The Sixth Interview J P Moreland

Hell Really Exists

Hell Really Exists

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It didn't take long to get my rental car and drive to J. P. Moreland's house, which is located not far from the Talbot School of Theology, where he is a professor in the master's program in philosophy and ethics.

Moreland's book, Beyond Death: Exploring the Evidence for Immortality, showed that he had done a lot of thorough thinking and personal soul-searching about the doctrine of hell. He and coauthor Gary Habermas also delved into the nature of the soul, near-death experiences, reincarnation, and the theology of heaven.

I also selected Moreland because of his broad background. He is educated in science (with a chemistry degree from the University of Missouri), possesses a thorough knowledge of theology (he has a master's degree from Dallas Theological Seminary), and he's a highly regarded philosopher (having earned his doctorate at the University of Southern California).

He has produced more than a dozen books, including Scaling the Secular City; Christianity and the Nature of Science; Does God Exist? (a debate with Kai Nielsen); The Creation Hypothesis; Body and Soul; Love Your God with All Your Mind; and the award-winning Jesus Under Fire. All of that and he's just fifty-one.

Moreland, dressed casually in a short-sleeve shirt, shorts, and deck shoes without socks, greeted me in the driveway of his ranch-style house. I shook his hand and offered my condolences. I knew he had traveled to San Diego the previous night and watched as his beloved Kansas City Chiefs were humiliated by the lowly Chargers. He was still wearing a baseball-style hat with his team's name emblazoned on the front.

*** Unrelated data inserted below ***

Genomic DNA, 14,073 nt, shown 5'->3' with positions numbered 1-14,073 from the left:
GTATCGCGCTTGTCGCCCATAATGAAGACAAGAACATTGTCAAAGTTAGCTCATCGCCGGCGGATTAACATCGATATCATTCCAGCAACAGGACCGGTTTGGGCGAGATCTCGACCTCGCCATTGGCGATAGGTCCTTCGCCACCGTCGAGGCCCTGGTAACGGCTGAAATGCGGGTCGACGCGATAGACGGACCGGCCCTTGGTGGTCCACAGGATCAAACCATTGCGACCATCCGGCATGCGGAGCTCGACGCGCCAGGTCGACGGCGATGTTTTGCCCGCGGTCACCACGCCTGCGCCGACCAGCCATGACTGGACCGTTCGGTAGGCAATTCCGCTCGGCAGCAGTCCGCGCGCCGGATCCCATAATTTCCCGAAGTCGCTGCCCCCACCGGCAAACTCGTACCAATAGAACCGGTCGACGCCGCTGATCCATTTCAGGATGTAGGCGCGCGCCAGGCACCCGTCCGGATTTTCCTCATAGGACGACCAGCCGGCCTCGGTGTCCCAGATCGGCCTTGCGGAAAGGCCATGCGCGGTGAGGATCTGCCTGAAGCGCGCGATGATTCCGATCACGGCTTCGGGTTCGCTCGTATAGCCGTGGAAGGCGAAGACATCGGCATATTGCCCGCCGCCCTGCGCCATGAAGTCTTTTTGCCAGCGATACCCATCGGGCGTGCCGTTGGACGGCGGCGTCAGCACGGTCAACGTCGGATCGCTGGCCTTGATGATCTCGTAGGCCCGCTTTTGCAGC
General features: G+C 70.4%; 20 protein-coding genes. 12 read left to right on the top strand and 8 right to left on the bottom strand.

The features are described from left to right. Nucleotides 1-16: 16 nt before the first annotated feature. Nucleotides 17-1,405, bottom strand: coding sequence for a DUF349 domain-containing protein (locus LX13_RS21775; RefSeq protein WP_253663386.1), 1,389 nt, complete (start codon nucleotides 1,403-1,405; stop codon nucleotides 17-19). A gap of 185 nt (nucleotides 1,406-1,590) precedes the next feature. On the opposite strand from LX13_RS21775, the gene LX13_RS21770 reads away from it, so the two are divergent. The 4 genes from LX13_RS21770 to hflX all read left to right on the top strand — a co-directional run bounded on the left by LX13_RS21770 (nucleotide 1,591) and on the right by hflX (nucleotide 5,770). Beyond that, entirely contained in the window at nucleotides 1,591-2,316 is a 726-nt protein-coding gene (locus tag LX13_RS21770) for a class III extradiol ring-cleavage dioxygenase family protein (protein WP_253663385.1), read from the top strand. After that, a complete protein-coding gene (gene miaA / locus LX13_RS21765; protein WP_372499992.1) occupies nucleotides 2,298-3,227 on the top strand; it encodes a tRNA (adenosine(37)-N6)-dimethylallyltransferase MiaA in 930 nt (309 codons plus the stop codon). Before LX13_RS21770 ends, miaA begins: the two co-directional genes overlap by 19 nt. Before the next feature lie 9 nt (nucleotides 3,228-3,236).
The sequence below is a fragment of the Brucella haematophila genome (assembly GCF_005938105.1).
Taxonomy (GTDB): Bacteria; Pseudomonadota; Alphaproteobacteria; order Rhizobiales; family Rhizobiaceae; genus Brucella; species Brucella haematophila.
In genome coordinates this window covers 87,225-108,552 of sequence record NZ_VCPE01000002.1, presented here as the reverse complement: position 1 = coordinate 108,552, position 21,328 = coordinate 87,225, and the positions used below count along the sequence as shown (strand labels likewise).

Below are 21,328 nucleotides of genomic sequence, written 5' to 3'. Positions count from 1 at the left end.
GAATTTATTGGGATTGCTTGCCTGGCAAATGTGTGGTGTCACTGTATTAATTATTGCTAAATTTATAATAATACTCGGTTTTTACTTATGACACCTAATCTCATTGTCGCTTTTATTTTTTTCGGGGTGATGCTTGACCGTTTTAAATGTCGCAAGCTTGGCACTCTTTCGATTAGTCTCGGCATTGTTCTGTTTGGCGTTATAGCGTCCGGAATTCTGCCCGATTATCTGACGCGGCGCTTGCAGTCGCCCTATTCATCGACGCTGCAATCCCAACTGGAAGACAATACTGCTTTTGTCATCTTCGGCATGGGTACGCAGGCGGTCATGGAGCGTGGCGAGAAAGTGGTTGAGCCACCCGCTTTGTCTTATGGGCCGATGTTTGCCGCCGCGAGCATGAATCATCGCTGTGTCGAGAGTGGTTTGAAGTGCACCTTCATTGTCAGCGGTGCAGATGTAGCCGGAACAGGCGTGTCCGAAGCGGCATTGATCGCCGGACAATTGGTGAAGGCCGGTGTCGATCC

Inside, after exchanging a few pleasantries, I slumped down on his living room couch and sighed. The subject of hell was big, heavy, controversial, a flashpoint for spiritual skeptics. I searched my mind for a starting point.

I finally decided just to be honest. "I'm not sure where to begin," I confessed. "How should we even approach the topic of hell?"

Moreland thought for a moment, then leaned back in his green padded chair. "Maybe," he offered, "we should distinguish between liking or disliking something and judging whether it's right to do."

"What do you mean?"

"Many times something we like isn't the right thing to do," he explained. "Some people say adultery is pleasurable, but most people would agree it's wrong. And often doing the right thing isn't pleasurable. Telling someone a hard truth that they need to hear, or firing someone who isn't doing a good job, can be very unpleasant."

"And," I interjected, "hell evokes a visceral response. People react strongly against the mere idea of it."

"That's right. They tend to evaluate whether it's appropriate based on their feelings or emotional offense to it."

"How do we get beyond that?"

"I think people should try to set aside their feelings," he said. "The basis of their evaluation should be whether hell is a morally just or morally right state of affairs, not whether they like or dislike the concept."

Moreland paused before continuing. "And it's important to understand that if the God of Christianity is real, he hates hell and he hates people going there," he added. "The Bible is very clear: God says he takes no pleasure in the death of the wicked."5

Maybe so, but they still end up spending their eternity in a place of absolute horror and abject despair. I thought back to my interview with Charles Templeton, the evangelist-turned-skeptic. Admittedly, he has strong emotions concerning hell, but they seemed to be legitimately fueled by righteous indignation and moral outrage.

Frankly, I was a bit wary of completely divorcing the discussion of hell from our emotional response to it-after all, they seemed hopelessly intertwined.

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